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Work, Sleep, Family, Friends, Fitness; PICK 3
We hear and read much about work-life balance. What is it all about? Work-life balance is the term used to describe the balance that an individual needs to strike between time allocated to work and other aspects of life. Areas of life other than work can be, but not limited to, personal interests, family, and social or leisure activities. This term was first used during the 1970s in the UK.
However, in the postmodern era, the nature of work and even the way work is defined has altered remarkably. The word ‘work’ was connected with certain fixed ideas and images. Traditionally, work meant a nine to five job, in one place, and preferably for life. No longer does it have to be that. Due to rapid technological advancements, work doesn’t necessarily mean sitting in an office, for a specific time period, and during rigidly decided hours. Working from home, flexible hours, video conferencing, working across time zones, as in a call center, have all transformed the nature and concept of ‘work’.
"Life can be balanced between 5 areas (work, family, friends, fitness, & sleep) by prioritizing 3 every day. @randizuckerberg argues that the beauty of the process lies in the fact that being lopsided towards different priorities is ok, & they will change" https://t.co/wJMQwDir5A
— Irina Novoselsky (@IrinaNovoselsky) May 18, 2018
On the one hand, it has made life easier, but on the other, striking the ‘work-life balance’ seems to have become even more difficult to attain. Consequently, there is more talk about an emphasis upon it. In the middle of all the techniques and tips to achieve the seemingly inevitable balance, a new voice has emerged which claims that it is futile to attempt the so-called balance between work and other aspects of life. Who is that?
It is none other but Randi Zuckerberg. She is the former Director of Market Development and spokesperson for Facebook, and a sister of the company’s co-founder and CEO Mark Zuckerberg. Since 2014, she is founder and CEO of Zuckerberg Media, editor-in-chief (EIC) of Dot Complicated, and a writer. Her latest book, Pick three, has been published by HarperCollins on the 15th of this month. How did this book start? Just with a tweet by her almost seven years back. Yes, her tweet in 2011 read as follows.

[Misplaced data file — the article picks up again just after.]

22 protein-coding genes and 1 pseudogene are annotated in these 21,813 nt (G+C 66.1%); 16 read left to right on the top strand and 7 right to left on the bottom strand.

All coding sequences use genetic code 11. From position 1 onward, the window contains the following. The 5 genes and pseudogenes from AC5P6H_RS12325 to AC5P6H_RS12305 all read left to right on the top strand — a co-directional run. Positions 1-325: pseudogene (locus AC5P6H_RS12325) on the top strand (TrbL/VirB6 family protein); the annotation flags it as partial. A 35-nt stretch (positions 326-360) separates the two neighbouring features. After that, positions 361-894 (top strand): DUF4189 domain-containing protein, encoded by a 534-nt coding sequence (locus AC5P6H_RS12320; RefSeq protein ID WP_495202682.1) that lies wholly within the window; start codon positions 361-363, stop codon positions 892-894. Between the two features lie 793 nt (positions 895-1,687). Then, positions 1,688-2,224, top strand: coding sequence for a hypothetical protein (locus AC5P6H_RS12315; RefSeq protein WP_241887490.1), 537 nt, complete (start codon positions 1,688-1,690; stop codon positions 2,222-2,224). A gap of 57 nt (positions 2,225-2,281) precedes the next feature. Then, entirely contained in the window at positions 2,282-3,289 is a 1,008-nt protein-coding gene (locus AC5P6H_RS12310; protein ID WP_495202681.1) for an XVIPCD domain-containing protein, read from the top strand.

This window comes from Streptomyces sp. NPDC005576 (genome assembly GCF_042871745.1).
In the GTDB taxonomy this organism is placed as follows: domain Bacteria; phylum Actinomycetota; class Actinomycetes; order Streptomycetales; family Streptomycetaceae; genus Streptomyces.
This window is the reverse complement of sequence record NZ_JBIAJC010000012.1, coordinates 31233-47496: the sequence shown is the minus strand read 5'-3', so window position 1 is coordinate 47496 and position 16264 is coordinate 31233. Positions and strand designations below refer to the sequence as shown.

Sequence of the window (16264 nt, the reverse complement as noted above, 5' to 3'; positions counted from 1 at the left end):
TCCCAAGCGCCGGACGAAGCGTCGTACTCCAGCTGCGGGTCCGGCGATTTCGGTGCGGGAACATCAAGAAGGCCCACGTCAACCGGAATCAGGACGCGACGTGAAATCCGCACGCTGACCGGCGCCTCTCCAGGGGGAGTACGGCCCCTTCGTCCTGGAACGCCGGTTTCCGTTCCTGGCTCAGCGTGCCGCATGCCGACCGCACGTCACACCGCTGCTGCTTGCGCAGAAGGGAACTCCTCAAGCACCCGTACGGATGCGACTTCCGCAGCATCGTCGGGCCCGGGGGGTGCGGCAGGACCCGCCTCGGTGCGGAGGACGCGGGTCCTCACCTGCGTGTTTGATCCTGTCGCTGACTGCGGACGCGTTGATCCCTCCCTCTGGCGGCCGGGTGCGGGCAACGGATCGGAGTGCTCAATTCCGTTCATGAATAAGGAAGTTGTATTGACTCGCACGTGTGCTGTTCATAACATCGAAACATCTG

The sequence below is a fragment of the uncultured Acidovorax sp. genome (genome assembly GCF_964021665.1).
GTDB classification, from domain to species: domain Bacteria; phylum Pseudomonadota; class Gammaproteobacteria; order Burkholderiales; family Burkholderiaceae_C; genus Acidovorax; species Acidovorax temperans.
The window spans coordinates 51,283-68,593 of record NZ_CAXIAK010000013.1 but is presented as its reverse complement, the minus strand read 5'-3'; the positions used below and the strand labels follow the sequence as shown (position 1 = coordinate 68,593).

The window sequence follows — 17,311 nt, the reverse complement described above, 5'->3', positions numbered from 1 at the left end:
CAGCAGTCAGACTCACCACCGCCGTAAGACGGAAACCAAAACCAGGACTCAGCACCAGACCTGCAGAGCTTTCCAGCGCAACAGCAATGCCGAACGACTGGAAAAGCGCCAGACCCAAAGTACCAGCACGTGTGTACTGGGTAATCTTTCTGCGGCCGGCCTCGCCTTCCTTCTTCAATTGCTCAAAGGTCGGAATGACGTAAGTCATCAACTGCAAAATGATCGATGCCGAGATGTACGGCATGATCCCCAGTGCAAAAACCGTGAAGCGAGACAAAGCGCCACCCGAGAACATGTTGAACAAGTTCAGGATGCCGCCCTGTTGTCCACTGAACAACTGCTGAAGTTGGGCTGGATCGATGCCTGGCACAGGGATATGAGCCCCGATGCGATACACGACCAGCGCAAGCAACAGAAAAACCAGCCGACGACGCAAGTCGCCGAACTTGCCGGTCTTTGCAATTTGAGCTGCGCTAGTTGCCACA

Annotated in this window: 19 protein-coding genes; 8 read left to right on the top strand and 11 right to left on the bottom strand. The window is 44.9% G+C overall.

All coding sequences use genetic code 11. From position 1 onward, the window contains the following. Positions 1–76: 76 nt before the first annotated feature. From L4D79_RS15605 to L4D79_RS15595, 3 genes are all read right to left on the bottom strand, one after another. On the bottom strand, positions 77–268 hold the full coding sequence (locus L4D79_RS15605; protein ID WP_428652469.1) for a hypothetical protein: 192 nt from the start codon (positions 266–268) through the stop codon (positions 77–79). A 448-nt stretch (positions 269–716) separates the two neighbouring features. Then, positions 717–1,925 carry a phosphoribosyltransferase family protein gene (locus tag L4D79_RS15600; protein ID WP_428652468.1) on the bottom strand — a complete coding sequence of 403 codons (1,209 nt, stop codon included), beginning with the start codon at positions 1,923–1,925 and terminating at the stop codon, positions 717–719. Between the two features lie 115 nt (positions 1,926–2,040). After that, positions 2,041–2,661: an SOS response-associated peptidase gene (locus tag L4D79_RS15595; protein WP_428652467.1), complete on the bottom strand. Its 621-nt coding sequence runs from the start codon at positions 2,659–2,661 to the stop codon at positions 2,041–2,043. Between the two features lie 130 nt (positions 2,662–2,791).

Sounds surprising? At least according to this formula, if one wants to establish a startup and see it taking off at 45 degrees, and wants to keep fit, as well as being able to see their friends, they should be ready to sacrifice time with family, and forget enough sleep. This may sound a little too much for asking, and against the mantra that we have been hearing about work-life balance. However, several CEOs and founders of big companies agree with Ms. Zuckerberg’s idea of ‘PICK 3’. This concept implies that it is a matter of one’s priorities as to what an individual is ready to forgo, or at least, give less attention to.
For example, if you have got to have a bite at all new upscale eateries in town and each ‘dhaba’ you hear about, can’t miss any of the cricket super leagues and tours, wish to be able to spend ample time with your family, yet you have to hit the gym every single day, you should be ready to miss your sleep and forget about seeing your startup/business reaching soaring heights. This probably means that striking the balance among all five areas is very unlikely and one has to choose ‘imbalance’ particularly if they are looking for extraordinary success.
Randi Zuckerberg, a working mother herself, came up with the idea that as a working parent, one can’t ‘have it all (five)’, at least, not all the time. In fact, she suggests that you should not try to go for all, ideally speaking. And this is the topic of her new book whose title mentions the five areas of one’s life (work, family, friends, sleep, and fitness) followed by ‘you can have all’ but right below it, in brackets, it says, ‘ just not every day’.
She believes that whether you are a mother, a fresh graduate or an aspiring entrepreneur, you should only pick any three items from the list of work, sleep, fitness, friends, and family, so that you can fully focus on these areas of your life and attain the outcomes you desire in your chosen areas.
How this idea occurred to her? When she was starting her own company, it coincided with having her first child. Initially, she wondered as to how people balance it all. However, this was the point that made her realize that no one is actually able to balance all five of the aspects effectively. At this juncture, she decided to give herself the liberty of setting her priorities, instead of trying to juggle with too many things. Then she thought that others should benefit from the idea as well and set their priorities for certain periods of time rather than making futile attempts to strike the so-called work-life balance.
However, on the other hand, some executives claim that they are able to fulfill their work requirements within 40 to 45 hour work week. Hence, left with ample time to devote to the ‘other four’, or at least three more. Are these the people with unusual circumstances? Are they exaggerating about being able to fulfill all five areas efficiently? Are they living a life of an illusion where they are assuming that they are maintaining the balance but they are not?
Or are these the individuals who are actually able to pay enough attention to, and devote sufficient time to all five, and that too, in a way that one area is not neglected at the cost of the other four in the name of priority? What about you? Pause, think, and share.